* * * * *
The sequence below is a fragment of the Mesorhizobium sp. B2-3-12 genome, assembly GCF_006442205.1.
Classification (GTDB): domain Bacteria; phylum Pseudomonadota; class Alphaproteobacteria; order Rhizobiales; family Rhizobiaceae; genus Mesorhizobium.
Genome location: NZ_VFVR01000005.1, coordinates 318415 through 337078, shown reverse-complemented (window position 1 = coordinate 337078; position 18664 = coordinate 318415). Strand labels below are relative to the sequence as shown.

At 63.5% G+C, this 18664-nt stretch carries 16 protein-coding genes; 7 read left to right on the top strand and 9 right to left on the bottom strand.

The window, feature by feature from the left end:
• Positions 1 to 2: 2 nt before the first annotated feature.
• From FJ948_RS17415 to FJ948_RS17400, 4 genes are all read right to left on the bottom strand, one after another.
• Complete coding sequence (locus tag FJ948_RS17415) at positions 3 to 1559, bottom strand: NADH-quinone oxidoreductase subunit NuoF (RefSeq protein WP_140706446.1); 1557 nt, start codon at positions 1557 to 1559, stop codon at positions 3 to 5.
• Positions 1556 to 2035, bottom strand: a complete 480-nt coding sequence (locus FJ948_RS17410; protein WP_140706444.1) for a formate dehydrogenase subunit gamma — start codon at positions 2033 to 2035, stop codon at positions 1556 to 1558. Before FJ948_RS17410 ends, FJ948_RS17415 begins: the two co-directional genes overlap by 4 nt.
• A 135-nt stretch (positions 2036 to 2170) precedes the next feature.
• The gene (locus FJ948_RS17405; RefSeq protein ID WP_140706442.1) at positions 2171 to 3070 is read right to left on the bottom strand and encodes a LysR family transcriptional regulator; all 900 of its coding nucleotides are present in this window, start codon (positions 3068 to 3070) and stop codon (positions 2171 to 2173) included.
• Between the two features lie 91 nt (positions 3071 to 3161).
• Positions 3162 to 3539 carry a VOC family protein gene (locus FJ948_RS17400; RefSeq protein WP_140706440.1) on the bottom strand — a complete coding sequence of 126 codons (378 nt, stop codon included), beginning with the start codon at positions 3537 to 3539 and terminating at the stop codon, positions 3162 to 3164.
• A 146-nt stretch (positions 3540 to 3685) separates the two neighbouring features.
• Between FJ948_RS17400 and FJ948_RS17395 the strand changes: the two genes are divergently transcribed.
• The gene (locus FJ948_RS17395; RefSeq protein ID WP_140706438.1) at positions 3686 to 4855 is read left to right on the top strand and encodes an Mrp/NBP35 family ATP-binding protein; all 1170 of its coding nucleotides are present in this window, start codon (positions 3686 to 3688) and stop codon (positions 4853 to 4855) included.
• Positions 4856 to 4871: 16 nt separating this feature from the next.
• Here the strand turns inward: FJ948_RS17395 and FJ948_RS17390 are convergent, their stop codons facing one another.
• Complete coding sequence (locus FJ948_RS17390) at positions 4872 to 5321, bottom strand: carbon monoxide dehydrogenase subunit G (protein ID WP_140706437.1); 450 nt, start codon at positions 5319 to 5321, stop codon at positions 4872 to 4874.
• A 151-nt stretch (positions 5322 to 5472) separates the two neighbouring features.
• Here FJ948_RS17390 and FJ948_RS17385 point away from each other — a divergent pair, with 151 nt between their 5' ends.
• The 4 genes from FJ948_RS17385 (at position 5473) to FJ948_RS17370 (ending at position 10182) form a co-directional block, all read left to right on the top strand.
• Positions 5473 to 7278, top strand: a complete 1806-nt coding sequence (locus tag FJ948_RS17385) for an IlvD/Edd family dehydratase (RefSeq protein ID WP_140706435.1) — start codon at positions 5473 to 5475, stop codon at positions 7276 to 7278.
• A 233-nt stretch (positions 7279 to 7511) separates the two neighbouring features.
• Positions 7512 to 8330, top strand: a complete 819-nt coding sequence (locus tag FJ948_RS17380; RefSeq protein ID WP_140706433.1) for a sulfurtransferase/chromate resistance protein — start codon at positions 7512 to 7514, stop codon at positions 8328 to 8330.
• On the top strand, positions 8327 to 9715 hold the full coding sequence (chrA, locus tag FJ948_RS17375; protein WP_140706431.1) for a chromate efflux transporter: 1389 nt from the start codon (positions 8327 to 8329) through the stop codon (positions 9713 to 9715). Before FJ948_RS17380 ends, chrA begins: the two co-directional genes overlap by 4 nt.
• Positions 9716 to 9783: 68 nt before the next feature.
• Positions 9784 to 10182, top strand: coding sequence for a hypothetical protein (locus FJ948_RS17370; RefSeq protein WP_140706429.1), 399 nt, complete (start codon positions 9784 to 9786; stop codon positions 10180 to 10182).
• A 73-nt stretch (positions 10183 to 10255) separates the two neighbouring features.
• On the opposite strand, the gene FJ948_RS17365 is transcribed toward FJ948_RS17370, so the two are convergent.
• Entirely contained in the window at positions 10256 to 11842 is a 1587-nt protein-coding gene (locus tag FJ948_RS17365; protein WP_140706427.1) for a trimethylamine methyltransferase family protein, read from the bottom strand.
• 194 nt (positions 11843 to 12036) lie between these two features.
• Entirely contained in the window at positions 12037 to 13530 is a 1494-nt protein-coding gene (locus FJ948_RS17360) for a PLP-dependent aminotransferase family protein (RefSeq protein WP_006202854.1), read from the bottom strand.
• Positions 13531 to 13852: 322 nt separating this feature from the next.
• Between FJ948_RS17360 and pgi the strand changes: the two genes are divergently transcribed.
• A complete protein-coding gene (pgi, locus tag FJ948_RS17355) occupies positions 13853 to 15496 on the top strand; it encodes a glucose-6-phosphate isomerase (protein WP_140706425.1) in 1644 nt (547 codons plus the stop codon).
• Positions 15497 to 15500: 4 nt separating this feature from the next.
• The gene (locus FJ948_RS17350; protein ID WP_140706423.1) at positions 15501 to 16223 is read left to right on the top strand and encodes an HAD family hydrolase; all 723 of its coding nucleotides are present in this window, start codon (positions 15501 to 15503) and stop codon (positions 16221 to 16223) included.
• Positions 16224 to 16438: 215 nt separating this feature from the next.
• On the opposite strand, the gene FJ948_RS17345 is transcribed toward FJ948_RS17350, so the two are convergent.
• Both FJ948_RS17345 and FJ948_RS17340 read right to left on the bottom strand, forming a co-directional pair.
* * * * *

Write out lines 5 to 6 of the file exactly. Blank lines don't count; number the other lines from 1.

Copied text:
The window, feature by feature from the left end:
• Positions 1 to 2: 2 nt before the first annotated feature.